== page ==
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A century ago, an assassination opened the floodgates of horror
World War I - or the Great War as it was called at the time - began one century ago this month. A cataclysm of unimaginable proportions, it raged across Europe, Africa, and Asia and even touched the Americas. Never before had humankind experienced such wholesale destruction; it was the world's first encounter with total war.
History has given the Great War short shrift, eclipsed by World War II and subsequent conflicts. The participants are all gone now, their accounts limited to words on a page, recorded interviews, or the mute testimony of millions of marked and unmarked graves. Nevertheless, the legacy of that struggle and the "peace" that followed haunt us still.
It started out as a pinprick, little more than a back-page newspaper item: the heir to the Austro-Hungarian Empire, the Habsburg archduke, Franz Ferdinand, had been felled by a Bosnian assassin's bullet in Sarajevo, Bosnia, on June 28, 1914. The Balkans, for centuries a part of the now-crumbling Turkish Ottoman Empire, had won independence, only for Bosnia and Herzegovina to be quickly annexed by Austria Hungary. Few, though, outside Eastern Europe paid much attention to the incident: peace had lulled Europe for 40 years since the Franco-Prussian War; great technological innovations and improvements in the quality of living bedazzled and beckoned to good fellowship the citizens of a new and finer world.
Life was good; who would want war?
Yet even as it mourned the death of its heir apparent, Austria plotted revenge against Serbia, believed to be behind the assassination. Receiving an informal go-ahead from its neighbor and closest ally Germany, the Austro-Hungarian government delivered an ultimatum to Serbia no sovereign nation could accept. Meanwhile, Serbia's patron, Russia, would not countenance threats against her protégé. The great powers of Europe began to line up: Germany, Austria-Hungary and Turkey on one side; Russia, France, and eventually Great Britain and Italy on the other.
Still, Europe's emperors and monarchs seemed confident they could avert a major confrontation. Many went on summer holiday.
But when Austria-Hungary declared war on Serbia on July 28, any hope of containment was destroyed. Like tumbling dominoes, in rapid succession Germany declared war on Russia, then on France and Belgium. By Aug. 4, England had entered the fray. Drawn into the conflict were Colonial territories in far-flung parts of the world. Three years later, the United States declared war on Germany and Austria Hungary, "to make the world safe for democracy."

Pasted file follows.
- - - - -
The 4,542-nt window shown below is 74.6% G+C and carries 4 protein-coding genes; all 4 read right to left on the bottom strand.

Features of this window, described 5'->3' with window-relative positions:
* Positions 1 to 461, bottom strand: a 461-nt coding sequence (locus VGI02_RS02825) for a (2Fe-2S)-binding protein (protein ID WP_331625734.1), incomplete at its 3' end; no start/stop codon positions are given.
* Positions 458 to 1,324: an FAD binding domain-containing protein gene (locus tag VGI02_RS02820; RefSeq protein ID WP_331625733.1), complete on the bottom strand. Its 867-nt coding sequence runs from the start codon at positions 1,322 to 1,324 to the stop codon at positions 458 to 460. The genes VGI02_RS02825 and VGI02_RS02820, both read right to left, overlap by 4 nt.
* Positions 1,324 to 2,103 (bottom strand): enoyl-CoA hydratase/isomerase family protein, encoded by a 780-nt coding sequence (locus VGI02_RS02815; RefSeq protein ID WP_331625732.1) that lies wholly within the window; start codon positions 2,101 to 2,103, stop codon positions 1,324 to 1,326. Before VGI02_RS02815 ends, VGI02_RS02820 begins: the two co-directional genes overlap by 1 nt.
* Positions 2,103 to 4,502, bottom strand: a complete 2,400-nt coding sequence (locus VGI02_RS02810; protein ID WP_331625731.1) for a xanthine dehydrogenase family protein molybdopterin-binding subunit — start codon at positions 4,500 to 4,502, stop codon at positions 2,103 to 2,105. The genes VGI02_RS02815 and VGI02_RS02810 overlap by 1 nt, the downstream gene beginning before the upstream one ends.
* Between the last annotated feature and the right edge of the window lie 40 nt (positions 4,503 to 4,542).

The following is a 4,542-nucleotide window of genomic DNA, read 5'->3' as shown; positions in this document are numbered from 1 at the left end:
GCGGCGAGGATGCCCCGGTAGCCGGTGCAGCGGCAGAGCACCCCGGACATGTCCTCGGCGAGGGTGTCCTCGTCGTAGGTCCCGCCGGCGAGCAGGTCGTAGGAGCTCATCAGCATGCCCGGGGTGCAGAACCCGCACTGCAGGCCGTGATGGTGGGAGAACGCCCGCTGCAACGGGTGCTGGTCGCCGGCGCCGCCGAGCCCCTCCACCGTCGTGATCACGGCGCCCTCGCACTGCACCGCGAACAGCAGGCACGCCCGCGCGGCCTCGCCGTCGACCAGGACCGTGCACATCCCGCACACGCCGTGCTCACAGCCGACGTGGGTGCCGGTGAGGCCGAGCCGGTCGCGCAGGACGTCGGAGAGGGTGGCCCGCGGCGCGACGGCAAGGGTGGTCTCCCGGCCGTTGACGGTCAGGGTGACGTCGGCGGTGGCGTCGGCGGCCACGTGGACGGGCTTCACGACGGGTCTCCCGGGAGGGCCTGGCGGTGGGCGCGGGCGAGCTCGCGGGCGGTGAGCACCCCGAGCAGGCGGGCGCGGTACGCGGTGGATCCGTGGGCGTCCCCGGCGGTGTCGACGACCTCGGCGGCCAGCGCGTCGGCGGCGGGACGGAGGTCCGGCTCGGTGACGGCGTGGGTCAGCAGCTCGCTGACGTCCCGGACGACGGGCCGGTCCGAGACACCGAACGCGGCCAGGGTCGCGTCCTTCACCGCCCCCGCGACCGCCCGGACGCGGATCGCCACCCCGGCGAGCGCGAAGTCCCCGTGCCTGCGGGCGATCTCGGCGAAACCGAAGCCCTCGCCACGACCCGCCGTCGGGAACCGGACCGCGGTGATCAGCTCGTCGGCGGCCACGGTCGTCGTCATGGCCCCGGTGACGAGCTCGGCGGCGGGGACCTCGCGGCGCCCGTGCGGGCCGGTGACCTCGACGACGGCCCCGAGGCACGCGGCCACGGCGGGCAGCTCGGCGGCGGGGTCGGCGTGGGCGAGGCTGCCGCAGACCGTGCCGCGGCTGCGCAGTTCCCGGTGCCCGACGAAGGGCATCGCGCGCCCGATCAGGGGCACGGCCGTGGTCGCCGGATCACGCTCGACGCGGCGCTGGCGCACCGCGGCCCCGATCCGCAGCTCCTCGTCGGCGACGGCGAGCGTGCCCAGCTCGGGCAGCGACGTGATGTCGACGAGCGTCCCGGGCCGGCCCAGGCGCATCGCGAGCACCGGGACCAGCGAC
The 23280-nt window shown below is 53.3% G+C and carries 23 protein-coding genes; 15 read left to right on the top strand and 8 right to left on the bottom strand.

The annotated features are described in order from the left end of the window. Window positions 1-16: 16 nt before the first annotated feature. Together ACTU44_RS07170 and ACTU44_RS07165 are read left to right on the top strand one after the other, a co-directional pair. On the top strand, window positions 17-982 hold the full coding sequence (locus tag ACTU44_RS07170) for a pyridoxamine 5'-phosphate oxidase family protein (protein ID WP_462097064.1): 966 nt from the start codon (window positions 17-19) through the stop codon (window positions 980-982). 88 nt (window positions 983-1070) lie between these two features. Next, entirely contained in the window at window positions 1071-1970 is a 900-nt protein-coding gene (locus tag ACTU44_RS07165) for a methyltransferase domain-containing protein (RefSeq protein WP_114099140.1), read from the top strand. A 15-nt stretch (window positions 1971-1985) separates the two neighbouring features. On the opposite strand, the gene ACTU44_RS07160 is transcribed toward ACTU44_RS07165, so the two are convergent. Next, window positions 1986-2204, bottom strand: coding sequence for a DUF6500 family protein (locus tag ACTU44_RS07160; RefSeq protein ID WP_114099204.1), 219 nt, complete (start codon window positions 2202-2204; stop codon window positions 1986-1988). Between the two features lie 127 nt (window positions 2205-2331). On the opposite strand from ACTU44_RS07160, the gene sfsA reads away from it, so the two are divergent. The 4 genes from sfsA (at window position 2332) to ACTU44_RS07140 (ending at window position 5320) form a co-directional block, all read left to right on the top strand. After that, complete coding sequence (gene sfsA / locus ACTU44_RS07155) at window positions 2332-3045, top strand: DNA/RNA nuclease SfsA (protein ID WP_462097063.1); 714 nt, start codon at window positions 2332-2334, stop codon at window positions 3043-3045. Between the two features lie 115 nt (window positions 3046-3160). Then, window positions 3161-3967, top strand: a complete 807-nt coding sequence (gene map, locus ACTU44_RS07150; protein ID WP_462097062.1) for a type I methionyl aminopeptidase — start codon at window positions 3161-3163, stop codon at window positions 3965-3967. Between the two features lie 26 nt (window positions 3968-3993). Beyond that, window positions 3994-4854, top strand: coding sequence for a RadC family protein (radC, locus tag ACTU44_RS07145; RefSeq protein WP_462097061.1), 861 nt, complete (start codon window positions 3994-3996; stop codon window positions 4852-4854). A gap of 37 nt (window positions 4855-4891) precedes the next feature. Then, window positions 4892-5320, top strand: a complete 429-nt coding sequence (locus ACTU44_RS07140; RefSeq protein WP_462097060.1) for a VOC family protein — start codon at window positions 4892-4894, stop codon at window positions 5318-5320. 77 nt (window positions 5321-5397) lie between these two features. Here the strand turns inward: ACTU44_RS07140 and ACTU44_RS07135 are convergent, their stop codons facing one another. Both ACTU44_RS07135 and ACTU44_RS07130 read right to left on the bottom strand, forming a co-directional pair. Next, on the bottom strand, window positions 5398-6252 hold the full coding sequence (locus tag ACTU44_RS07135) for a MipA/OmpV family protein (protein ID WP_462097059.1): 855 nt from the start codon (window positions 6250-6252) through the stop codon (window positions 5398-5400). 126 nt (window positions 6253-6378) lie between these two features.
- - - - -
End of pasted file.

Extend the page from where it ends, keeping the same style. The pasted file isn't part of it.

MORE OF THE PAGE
Thus, a titanic battle that the world could have avoided rocketed with horrifying savagery across the globe.
Europe would see by far the worst of the destruction, centered on the Western Front, a 450-mile-long series of Allied and German mud-saturated trenches, from Belgium to Switzerland, separated by a killing field known as No Man's Land. So many young men who had idealistically joined what they believed was a noble crusade came to hate not just the enemy, but the cause itself and its architects who had so mercilessly marched them off to those killing fields.
World War I introduced dazzling, murderous technologies that would be developed and deployed over the remainder of the 20th century and into the 21st: fighter planes, submarines, tanks, aircraft carriers, mines, barrage-fire, aerial bombing, and chemical warfare.
The art, music and literature of the war and postwar years retain their power to evoke deep emotions. Coined then were now-commonplace phrases like "over the top," "cushy," "dog fight," "blind spot," and "over there." Future military and political leaders won their spurs in the Great War: Bernard Montgomery, George S. Patton and Douglas MacArthur; Harold Macmillan, Harry Truman - and Adolf Hitler.
It all came to a head so fast that no one, it seems, foresaw the impending disaster. But that war and the injurious peace that followed have affected - and in a sense afflicted - the world ever since, with totalitarian despotisms of all stripes, nationalistic uprisings in the Balkans, tribal sectarianism across the Mideast, failed post-colonial dictatorships in Africa. These are the tragic legacies of the Great War.
W.B. Yeats, in his apocalyptic postwar poem "The Second Coming," painted a terrifying vision of the monstrous offspring begotten by this hideous new form of combat:
And what rough beast, its hour come round at last,
Slouches towards Bethlehem to be born?
In commemorating the first volleys of July 28, 1914, even as we honor the dead of the Great War, we have a responsibility to apply its terrible lessons, and their continuing implications, to our own time.
Anne Carr Bingham lives in Salem.